General Motors (NYSE:GM) and Ford (NYSE:F) have lost a significant amount of value over the last 3 months. Yet both companies have significantly improved earnings, monthly sales, and have delivered news that investors would normally find enlightening. However these developments, among others, seem to carry little meaning in regards to performance with both stocks trending lower with every mention of the word recession. Both Ford and GM traded significantly lower on Wednesday after the Fed announced a new $400 billion plan, 3 large banks were downgraded, and fear of another recession was once again sparked. Below is a look at both stocks and the trading patterns over the last 3 months, along with my idea of how to trade these 2 stocks in this volatile market.
The Fed announced it will launch a $400 billion program to rebalance its portfolio. The plan is to sell short term notes so that it can use the funds to purchase long term notes in an effort to boost the economy. Soon after the announcement stocks got hammered as the Dow Jones went from trading slightly below even to a loss of more than 280 points.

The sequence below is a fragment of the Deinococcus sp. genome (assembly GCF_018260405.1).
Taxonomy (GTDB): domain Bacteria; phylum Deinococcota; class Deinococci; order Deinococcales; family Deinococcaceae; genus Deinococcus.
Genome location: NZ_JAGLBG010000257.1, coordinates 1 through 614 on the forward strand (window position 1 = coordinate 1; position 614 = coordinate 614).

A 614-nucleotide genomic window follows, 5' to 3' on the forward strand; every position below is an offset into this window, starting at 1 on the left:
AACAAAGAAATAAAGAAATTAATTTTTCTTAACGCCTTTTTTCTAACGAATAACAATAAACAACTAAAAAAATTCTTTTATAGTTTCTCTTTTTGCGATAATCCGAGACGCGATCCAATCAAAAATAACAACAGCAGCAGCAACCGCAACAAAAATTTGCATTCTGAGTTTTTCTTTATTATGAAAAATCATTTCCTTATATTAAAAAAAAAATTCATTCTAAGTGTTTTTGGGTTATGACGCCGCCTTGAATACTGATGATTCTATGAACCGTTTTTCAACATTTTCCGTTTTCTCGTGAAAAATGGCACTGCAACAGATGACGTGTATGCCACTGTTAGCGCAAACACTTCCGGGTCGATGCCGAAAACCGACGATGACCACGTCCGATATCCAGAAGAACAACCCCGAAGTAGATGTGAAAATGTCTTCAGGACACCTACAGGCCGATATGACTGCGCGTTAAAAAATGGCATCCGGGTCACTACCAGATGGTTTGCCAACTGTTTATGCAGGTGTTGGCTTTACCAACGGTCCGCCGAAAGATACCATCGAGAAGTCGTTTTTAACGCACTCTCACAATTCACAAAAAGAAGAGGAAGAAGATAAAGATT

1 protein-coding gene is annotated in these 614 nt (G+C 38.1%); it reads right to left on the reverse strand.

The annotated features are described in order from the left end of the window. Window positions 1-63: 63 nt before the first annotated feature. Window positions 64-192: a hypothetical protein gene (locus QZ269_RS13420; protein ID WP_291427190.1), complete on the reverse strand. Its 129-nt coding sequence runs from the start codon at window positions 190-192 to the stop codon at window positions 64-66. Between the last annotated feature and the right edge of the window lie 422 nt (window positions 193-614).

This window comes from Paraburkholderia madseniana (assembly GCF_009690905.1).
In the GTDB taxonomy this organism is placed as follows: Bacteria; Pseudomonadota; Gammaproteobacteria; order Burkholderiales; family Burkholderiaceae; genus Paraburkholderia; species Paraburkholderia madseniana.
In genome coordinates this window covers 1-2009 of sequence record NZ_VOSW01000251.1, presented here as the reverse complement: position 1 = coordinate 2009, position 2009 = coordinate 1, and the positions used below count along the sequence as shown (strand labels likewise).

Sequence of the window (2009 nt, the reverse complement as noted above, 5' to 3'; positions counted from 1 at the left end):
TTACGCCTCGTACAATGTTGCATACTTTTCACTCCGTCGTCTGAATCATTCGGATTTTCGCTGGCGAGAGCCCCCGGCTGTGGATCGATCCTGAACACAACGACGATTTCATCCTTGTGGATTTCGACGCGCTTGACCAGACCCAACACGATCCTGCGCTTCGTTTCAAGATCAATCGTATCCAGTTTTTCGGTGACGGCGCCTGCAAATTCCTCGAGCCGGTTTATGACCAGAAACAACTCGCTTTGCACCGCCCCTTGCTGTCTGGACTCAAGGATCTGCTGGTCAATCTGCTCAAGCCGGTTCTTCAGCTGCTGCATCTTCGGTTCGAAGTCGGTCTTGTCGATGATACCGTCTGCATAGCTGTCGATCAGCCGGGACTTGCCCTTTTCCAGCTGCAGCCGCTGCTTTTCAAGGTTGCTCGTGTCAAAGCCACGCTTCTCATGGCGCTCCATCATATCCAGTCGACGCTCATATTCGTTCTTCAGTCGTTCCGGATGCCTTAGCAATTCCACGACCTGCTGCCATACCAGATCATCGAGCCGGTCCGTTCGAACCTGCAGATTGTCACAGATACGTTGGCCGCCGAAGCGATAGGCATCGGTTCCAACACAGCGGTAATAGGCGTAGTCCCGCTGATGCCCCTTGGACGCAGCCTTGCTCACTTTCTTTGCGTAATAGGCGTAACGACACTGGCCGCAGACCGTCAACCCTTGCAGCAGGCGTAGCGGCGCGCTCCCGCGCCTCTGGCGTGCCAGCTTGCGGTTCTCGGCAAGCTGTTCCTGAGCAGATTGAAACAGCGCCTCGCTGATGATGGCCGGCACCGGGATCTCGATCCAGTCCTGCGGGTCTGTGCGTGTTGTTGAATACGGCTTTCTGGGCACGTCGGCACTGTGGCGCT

The markets could have fallen for a number of different reasons on Wednesday. The $400 billion announcement was slightly odd, or at least the timing was unusual for the Fed, which usually seems so prepared. Maybe investors viewed this announcement as an act of desperation to boost the markets. Or perhaps it was Moody's downgrade of Bank of America (NYSE:BAC), Wells Fargo (NYSE:WFC), and Citigroup's (NYSE:C) debt that scared the markets, which would mean the banks may have to start paying more to borrow money. Or maybe the markets didn't like when the Fed said that "there are significant downside risks to the economic outlook, including strains in global financial markets." Either way, the markets reacted and lost a large portion of value during the second half of trading Wednesday afternoon. Reaction to news such as this has become a trend, as the markets react instantaneously without understanding the full implications behind its meaning.